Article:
NASA Ready to Launch Back Into Action After Government Shutdown, Agency Chief Says

NASA administrator Jim Bridenstine speaks at an agencywide town hall meeting on Jan. 29, 2019, four days after the longest government shutdown in history came to an end and furloughed employees could return to work. (Image credit: Bill Ingalls/NASA)

Just days after returning to work from five weeks of furlough, NASA employees convened for a town hall meeting with the agency's administrator Jim Bridenstine today (Jan. 29) to discuss the implications of the longest government shutdown in history.

"NASA is now open, and we're very thankful for that," Bridenstine told a room full of NASA employees at the agency's headquarters in Washington, D.C. "I know how trying the last month has been ... it has been tough. I want to say thank you for your patience and for your commitment to this agency," he said.

While NASA is still recovering from the impacts of the government shutdown — and dreading the possibility of the government shutting down again on Feb. 15 — Bridenstine was optimistic about the future, telling the town hall attendees, "2019 is a big year ... we have some amazing things coming up that are critically important, not just to this agency but to this country." [The Most Exciting Space Events to Watch in 2019]

When the partial government shutdown began on Dec. 22, almost 95 percent of NASA employees were furloughed and sent home from work without pay, not knowing when they would be able to return. With only a handful of essential personnel running the agency — many of whom were working without pay — NASA still managed to make it through some historic achievements during that down time.

Space never shuts down

On Dec. 31, NASA's OSIRIS-REx spacecraft entered orbit around the asteroid Bennu, making the distant space rock the smallest object ever orbited by a spacecraft. Bridenstine lauded the orbital-insertion maneuver as "extremely successful." Just a few hours later, NASA's New Horizons mission flew by the Kuiper Belt object MU69 (nicknamed Ultima Thule), which then became the most distant object a spacecraft has ever visited. The flyby "captured the imagination of the entire country and in fact the entire world," Bridenstine said.

Although the agency was essentially closed for business, NASA was able to communicate important details about these missions to the public (and to its absent employees) because, thankfully, the people in charge of those communication systems were prepaid contractors, Bridenstine said. The NASA administrator said he personally made sure that those live events and webcasts would continue despite the shutdown. "Flying by Ultima Thule isn't a once in a lifetime opportunity, but a once in humanity opportunity," he said. "Let them do their job."

Contractors that were still legally allowed to work for NASA during the government shutdown may or may not end up receiving pay, Bridenstine said. Because not all contracts are equal and can have different types of provisions, NASA has to handle each contract on a case-by-case basis, NASA's deputy associate administrator Melanie Saunders said during the town hall, adding that "getting civil servants paid is a very high priority."

What's next for NASA

Now that the government is open for business again — at least for now — NASA employees are back at their desks, labs and test facilities, working to make 2019 a successful year, despite being off to a rough start.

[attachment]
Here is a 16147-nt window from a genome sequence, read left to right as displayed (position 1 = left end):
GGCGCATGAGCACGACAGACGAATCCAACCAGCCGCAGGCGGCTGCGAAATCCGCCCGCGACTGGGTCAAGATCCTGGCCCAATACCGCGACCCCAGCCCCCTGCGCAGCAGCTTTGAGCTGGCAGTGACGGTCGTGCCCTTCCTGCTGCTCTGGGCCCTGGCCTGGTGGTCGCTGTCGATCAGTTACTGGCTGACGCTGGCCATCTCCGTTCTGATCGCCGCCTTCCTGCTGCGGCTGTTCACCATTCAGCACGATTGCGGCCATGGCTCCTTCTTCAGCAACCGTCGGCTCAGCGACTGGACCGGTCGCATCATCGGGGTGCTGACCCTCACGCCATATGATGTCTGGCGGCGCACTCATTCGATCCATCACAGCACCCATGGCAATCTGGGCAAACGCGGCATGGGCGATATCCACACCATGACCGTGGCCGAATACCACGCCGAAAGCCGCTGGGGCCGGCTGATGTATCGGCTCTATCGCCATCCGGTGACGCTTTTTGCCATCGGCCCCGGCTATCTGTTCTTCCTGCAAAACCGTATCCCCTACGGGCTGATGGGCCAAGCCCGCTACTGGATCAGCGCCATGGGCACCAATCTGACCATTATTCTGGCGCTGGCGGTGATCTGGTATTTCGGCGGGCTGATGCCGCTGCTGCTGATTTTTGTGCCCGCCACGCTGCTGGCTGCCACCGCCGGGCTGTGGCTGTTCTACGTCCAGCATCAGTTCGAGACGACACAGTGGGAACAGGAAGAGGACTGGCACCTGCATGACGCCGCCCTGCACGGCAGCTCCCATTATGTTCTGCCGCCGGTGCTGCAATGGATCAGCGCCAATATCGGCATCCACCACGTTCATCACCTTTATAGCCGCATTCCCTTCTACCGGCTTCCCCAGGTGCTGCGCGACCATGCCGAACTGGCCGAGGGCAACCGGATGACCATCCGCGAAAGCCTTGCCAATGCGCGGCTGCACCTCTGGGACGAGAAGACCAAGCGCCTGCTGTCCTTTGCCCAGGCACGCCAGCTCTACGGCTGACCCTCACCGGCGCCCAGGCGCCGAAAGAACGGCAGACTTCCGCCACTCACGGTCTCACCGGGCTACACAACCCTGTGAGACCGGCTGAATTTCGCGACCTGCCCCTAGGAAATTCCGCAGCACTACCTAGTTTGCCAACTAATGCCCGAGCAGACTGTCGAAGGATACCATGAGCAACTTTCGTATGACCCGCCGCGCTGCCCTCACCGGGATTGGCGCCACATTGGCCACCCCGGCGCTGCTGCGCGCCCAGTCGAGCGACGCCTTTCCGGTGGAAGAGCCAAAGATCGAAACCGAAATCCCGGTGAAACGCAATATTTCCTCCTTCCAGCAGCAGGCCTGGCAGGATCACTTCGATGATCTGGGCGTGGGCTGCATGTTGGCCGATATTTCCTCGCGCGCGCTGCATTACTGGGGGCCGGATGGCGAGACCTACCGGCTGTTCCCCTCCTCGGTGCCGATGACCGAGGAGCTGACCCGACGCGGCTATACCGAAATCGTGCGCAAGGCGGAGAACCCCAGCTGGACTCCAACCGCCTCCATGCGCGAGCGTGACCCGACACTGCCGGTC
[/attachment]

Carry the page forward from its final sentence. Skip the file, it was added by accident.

At the end of today's town hall meeting, Bridenstine presented an epic new video showing all the exciting missions NASA is working toward this year, like the maiden flight of its new Space Launch System megarocket and the first test flights of the Crew Dragon.

NASA scientists can look forward to the first data and images from the recently launched Parker Solar Probe as well as the InSight Mars lander. Meanwhile, engineers are developing some groundbreaking technology, like quieter supersonic planes; a new space-based GPS navigation system that uses pulsars; and the infrastructure needed to stream live HD videos from the moon to people on Earth.

"NASA is essential and critical, not just for those of us who work here, but for people across the country and the globe," Bridenstine said, adding that the work NASA does "affects everybody's lives."

If Congress does not agree on a new spending bill before the temporary government-funding continuing resolution expires on Feb. 15, NASA will have to put almost all of its work on hold again, along with roughly 800,000 furloughed federal employees nationwide.

Email Hanneke Weitering at or follow her @hannekescience. Follow us on Twitter @Spacedotcom and on Facebook. Original article on

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Hanneke Weitering
Contributing expert

Hanneke Weitering is a multimedia journalist in the Pacific Northwest reporting on the future of aviation at and Aviation International News and was previously the Editor for Spaceflight and Astronomy news here at As an editor with over 10 years of experience in science journalism she has previously written for Scholastic Classroom Magazines, MedPage Today and The Joint Institute for Computational Sciences at Oak Ridge National Laboratory. After studying physics at the University of Tennessee in her hometown of Knoxville, she earned her graduate degree in Science, Health and Environmental Reporting (SHERP) from New York University. Hanneke joined the team in 2016 as a staff writer and producer, covering topics including spaceflight and astronomy. She currently lives in Seattle, home of the Space Needle, with her cat and two snakes. In her spare time, Hanneke enjoys exploring the Rocky Mountains, basking in nature and looking for dark skies to gaze at the cosmos.